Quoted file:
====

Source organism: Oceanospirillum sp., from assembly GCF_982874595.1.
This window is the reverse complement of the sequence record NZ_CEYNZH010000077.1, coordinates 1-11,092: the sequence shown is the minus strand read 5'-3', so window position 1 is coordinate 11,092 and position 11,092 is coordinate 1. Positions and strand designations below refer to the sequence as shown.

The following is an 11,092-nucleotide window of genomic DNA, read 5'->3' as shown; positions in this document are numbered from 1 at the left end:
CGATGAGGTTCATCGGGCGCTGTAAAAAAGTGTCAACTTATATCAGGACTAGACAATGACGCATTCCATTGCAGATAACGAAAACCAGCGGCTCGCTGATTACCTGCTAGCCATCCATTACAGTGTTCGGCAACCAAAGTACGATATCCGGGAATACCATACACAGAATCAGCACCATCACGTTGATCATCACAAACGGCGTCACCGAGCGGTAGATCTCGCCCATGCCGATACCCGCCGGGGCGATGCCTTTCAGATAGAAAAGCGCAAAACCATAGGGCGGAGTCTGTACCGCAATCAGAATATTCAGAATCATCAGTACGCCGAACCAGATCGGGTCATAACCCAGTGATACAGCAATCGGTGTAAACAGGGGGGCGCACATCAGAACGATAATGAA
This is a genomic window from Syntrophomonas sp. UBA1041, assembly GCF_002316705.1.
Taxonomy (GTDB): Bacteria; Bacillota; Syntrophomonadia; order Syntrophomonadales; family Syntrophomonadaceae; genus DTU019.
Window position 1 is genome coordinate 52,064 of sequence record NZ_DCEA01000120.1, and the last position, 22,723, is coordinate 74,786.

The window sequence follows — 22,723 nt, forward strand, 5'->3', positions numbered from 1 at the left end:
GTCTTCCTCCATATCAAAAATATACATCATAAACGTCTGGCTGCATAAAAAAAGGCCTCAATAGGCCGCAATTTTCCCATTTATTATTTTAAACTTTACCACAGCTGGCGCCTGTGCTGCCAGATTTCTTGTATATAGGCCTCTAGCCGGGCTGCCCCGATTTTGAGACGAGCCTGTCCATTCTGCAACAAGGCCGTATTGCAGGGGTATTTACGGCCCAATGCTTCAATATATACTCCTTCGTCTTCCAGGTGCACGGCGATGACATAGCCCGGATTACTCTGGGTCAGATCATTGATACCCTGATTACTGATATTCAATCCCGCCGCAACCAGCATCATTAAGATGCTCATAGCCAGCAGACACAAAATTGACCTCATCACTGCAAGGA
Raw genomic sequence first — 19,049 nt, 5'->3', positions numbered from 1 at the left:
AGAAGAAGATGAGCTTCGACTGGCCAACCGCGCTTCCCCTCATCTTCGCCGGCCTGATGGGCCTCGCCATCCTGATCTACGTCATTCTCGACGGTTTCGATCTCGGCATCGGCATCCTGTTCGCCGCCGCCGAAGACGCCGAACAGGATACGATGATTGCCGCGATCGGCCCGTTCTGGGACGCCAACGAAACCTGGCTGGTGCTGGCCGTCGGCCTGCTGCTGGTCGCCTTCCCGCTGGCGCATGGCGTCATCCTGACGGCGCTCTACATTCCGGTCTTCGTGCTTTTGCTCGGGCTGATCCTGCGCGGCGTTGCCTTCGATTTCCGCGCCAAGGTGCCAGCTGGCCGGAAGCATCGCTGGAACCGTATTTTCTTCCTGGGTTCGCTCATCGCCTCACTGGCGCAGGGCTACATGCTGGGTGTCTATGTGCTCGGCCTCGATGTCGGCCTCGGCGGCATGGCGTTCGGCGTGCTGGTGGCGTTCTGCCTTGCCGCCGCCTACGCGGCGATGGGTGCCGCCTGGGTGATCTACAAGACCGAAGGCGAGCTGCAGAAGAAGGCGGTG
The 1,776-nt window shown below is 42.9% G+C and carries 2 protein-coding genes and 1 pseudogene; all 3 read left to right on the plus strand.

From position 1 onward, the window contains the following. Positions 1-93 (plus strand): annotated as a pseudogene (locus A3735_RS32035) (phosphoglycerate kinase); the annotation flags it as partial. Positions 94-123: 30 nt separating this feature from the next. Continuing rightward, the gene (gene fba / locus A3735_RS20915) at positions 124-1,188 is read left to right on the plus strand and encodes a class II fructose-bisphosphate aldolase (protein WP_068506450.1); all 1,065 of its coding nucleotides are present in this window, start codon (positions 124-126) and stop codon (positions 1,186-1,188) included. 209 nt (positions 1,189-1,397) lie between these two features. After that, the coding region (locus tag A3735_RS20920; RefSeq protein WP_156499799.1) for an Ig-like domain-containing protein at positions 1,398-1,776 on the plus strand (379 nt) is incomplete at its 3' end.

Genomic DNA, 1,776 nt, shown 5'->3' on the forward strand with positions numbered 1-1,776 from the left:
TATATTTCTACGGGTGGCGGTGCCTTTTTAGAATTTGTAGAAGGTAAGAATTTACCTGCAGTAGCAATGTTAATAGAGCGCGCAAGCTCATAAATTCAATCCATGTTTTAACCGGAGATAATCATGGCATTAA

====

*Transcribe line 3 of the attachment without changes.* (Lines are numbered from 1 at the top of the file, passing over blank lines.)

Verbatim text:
The following is an 11,092-nucleotide window of genomic DNA, read 5'->3' as shown; positions in this document are numbered from 1 at the left end: